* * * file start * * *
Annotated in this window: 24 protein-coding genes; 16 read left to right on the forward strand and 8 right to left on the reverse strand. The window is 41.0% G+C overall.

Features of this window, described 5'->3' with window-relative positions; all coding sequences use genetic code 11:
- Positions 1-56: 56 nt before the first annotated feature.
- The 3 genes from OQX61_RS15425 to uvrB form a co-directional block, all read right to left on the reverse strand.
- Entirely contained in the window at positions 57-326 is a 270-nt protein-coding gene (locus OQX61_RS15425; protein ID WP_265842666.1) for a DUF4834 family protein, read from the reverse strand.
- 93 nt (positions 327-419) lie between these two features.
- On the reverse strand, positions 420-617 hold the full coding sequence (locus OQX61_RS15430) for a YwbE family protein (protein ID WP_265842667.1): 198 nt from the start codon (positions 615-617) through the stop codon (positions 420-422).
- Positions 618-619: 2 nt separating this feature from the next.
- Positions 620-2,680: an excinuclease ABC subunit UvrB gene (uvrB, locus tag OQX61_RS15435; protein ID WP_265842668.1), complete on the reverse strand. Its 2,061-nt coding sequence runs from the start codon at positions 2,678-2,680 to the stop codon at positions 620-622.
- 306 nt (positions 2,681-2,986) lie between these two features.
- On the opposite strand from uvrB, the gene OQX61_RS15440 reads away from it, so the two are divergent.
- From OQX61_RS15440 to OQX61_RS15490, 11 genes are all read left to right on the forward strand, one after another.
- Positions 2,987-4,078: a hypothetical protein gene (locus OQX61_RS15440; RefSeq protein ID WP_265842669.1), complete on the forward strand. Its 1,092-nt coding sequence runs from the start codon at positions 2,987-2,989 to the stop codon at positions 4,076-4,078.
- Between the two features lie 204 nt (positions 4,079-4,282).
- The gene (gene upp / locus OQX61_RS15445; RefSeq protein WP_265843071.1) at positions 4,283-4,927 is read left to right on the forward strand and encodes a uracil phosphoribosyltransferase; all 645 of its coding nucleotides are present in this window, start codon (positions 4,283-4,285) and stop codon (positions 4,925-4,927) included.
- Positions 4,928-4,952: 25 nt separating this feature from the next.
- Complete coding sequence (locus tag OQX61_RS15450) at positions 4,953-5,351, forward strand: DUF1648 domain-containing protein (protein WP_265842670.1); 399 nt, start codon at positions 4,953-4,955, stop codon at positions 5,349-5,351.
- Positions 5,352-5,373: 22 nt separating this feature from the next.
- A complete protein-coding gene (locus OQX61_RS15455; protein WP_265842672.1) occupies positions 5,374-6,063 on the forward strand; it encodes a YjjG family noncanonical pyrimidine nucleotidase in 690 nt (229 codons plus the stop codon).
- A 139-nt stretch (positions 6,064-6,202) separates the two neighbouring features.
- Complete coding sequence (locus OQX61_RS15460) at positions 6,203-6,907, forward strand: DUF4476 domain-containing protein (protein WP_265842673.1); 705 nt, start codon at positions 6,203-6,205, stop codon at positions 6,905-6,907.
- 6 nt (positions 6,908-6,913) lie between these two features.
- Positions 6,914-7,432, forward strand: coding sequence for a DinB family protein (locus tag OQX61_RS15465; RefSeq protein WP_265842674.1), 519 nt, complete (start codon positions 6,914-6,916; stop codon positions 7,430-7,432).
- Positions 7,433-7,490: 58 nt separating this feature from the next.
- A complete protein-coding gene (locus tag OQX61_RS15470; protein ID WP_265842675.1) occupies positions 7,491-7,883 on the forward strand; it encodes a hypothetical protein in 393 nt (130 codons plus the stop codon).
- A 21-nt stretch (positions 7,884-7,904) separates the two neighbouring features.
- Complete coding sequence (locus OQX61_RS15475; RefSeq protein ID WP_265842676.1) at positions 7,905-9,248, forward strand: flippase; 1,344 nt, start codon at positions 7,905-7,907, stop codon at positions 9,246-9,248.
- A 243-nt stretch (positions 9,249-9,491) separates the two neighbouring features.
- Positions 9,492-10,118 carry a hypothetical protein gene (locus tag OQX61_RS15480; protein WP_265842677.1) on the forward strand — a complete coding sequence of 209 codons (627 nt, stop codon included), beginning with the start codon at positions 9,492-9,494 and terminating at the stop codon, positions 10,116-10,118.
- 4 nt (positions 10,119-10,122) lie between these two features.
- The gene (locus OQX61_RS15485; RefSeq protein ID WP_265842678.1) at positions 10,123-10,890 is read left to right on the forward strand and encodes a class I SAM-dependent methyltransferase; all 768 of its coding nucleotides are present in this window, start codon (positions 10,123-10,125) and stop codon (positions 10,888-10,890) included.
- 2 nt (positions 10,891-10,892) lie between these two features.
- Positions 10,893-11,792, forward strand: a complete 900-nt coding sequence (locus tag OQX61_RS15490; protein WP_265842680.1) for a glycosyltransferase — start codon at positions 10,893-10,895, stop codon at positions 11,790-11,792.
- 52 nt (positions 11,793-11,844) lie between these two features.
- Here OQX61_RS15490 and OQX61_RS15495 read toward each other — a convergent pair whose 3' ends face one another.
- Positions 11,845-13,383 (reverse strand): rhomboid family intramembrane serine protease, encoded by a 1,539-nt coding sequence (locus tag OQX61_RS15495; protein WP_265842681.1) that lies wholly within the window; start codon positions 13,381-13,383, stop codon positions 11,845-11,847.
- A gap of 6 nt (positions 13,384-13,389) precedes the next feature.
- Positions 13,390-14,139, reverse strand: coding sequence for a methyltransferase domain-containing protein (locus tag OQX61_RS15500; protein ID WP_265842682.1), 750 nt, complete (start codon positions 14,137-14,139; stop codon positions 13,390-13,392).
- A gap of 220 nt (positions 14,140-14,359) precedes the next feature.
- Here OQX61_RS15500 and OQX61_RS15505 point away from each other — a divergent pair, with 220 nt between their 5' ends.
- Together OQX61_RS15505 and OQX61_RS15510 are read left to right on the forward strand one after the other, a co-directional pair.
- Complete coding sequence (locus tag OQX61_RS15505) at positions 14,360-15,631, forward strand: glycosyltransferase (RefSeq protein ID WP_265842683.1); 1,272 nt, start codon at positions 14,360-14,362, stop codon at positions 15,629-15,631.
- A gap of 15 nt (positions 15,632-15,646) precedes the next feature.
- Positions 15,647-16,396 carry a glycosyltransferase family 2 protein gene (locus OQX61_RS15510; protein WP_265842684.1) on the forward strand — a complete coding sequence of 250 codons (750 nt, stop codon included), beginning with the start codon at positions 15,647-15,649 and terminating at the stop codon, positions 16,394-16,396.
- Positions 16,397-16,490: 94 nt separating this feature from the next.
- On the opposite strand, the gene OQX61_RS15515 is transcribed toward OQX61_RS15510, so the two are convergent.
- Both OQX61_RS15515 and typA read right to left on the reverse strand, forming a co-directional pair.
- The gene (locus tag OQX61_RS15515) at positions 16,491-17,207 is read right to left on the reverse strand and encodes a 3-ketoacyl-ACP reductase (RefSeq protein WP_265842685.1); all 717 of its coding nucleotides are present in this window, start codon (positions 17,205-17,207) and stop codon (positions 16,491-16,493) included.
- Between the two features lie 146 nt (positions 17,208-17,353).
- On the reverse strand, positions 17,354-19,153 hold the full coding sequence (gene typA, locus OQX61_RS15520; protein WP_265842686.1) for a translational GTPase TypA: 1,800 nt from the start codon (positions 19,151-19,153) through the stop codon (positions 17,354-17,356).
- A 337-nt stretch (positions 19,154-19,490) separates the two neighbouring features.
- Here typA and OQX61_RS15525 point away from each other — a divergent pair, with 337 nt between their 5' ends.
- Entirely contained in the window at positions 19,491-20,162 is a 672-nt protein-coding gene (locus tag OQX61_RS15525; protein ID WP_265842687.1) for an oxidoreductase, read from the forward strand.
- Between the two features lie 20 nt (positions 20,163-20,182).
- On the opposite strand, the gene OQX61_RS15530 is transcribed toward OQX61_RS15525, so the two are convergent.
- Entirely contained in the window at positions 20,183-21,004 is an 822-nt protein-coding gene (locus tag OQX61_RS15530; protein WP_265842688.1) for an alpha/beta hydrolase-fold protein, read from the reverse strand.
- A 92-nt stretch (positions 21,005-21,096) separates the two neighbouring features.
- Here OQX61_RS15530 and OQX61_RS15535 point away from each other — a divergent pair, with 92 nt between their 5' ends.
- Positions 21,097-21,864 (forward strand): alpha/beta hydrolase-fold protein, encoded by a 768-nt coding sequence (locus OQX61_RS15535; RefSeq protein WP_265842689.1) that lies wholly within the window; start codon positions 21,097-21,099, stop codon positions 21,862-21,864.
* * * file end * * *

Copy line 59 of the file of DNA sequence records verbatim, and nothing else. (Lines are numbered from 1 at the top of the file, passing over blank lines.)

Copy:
- Positions 21,097-21,864 (forward strand): alpha/beta hydrolase-fold protein, encoded by a 768-nt coding sequence (locus OQX61_RS15535; RefSeq protein WP_265842689.1) that lies wholly within the window; start codon positions 21,097-21,099, stop codon positions 21,862-21,864.